For more information check out our national report. You can also access our full data for cities and counties across the U.S. at this link.

Methodology - Recent Updates:

Data from private listing sites, including our own, tends to skew toward luxury apartments, which introduces sample bias when estimates are calculated directly from these listings. To address these limitations, we’ve recently made major updates to our methodology, which we believe have greatly improved the accuracy and reliability of our estimates.

Read more about our new methodology below, or see a more detailed post here.


Apartment List is committed to making our rent estimates the best and most accurate available. To do this, we start with reliable median rent statistics from the Census Bureau, then extrapolate them forward to the current month using a growth rate calculated from our listing data. In doing so, we use a same-unit analysis similar to Case-Shiller’s approach, comparing only units that are available across both time periods to provide an accurate picture of rent growth in cities across the country.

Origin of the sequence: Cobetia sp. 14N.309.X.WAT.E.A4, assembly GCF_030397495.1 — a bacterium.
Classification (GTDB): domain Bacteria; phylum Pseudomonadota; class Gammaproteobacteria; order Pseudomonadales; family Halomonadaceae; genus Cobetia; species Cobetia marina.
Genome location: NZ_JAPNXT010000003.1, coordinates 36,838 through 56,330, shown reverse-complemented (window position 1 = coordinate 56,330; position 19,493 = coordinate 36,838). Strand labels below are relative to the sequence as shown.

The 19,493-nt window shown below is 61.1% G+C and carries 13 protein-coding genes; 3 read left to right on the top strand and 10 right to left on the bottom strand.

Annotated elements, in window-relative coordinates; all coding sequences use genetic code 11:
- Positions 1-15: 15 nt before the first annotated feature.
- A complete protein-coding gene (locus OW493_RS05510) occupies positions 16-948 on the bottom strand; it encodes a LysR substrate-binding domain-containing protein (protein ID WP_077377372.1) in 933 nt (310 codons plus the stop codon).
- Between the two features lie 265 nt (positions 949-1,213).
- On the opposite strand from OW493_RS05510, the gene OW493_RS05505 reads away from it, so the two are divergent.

Our approach corrects for the sample bias inherent in other private sources, producing results that are much closer to statistics published by the Census Bureau and HUD. Our methodology also allows us to construct a picture of rent growth over an extended period of time, with estimates that are updated each month.

Read more about our methodology here.

About Rent Reports:

Apartment List publishes monthly reports on rental trends for hundreds of cities across the U.S. We intend these reports to be a source of reliable information that help renters and policymakers make sound decisions, and we invest significant time and effort in gathering and analyzing rent data. Our work is covered regularly by journalists across the country.

We are continuously working to improve our methodology and data, with the goal of providing renters with the information that they need to make the best decisions.